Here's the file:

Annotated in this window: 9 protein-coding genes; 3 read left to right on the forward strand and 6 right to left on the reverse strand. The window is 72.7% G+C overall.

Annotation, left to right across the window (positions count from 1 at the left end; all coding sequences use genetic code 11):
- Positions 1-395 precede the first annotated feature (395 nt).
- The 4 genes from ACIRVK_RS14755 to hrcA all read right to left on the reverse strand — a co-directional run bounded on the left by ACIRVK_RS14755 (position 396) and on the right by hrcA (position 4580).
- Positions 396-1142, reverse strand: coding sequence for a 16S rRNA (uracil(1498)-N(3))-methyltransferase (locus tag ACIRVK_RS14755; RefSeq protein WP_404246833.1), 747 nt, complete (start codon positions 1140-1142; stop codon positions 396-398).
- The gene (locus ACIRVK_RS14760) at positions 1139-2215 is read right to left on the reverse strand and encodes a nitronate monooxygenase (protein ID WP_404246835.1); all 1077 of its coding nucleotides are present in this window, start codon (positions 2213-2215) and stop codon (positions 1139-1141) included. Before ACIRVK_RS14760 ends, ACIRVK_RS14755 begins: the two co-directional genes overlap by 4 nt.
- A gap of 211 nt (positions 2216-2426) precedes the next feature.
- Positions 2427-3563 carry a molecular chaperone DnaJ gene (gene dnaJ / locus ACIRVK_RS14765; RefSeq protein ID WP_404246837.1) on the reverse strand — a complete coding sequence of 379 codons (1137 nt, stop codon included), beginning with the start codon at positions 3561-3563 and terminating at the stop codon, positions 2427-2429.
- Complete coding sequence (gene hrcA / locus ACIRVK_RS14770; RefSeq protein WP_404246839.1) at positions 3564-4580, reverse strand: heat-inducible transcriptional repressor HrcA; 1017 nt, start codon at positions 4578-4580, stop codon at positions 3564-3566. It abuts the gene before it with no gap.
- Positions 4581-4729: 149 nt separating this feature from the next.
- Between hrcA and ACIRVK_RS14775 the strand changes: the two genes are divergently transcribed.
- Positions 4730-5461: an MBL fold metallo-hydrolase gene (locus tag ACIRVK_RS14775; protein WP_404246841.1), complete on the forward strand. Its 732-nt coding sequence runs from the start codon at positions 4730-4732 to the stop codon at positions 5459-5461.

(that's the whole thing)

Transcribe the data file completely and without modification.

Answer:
Annotated in this window: 9 protein-coding genes; 3 read left to right on the forward strand and 6 right to left on the reverse strand. The window is 72.7% G+C overall.

Annotation, left to right across the window (positions count from 1 at the left end; all coding sequences use genetic code 11):
- Positions 1-395 precede the first annotated feature (395 nt).
- The 4 genes from ACIRVK_RS14755 to hrcA all read right to left on the reverse strand — a co-directional run bounded on the left by ACIRVK_RS14755 (position 396) and on the right by hrcA (position 4580).
- Positions 396-1142, reverse strand: coding sequence for a 16S rRNA (uracil(1498)-N(3))-methyltransferase (locus tag ACIRVK_RS14755; RefSeq protein WP_404246833.1), 747 nt, complete (start codon positions 1140-1142; stop codon positions 396-398).
- The gene (locus ACIRVK_RS14760) at positions 1139-2215 is read right to left on the reverse strand and encodes a nitronate monooxygenase (protein ID WP_404246835.1); all 1077 of its coding nucleotides are present in this window, start codon (positions 2213-2215) and stop codon (positions 1139-1141) included. Before ACIRVK_RS14760 ends, ACIRVK_RS14755 begins: the two co-directional genes overlap by 4 nt.
- A gap of 211 nt (positions 2216-2426) precedes the next feature.
- Positions 2427-3563 carry a molecular chaperone DnaJ gene (gene dnaJ / locus ACIRVK_RS14765; RefSeq protein ID WP_404246837.1) on the reverse strand — a complete coding sequence of 379 codons (1137 nt, stop codon included), beginning with the start codon at positions 3561-3563 and terminating at the stop codon, positions 2427-2429.
- Complete coding sequence (gene hrcA / locus ACIRVK_RS14770; RefSeq protein WP_404246839.1) at positions 3564-4580, reverse strand: heat-inducible transcriptional repressor HrcA; 1017 nt, start codon at positions 4578-4580, stop codon at positions 3564-3566. It abuts the gene before it with no gap.
- Positions 4581-4729: 149 nt separating this feature from the next.
- Between hrcA and ACIRVK_RS14775 the strand changes: the two genes are divergently transcribed.
- Positions 4730-5461: an MBL fold metallo-hydrolase gene (locus tag ACIRVK_RS14775; protein WP_404246841.1), complete on the forward strand. Its 732-nt coding sequence runs from the start codon at positions 4730-4732 to the stop codon at positions 5459-5461.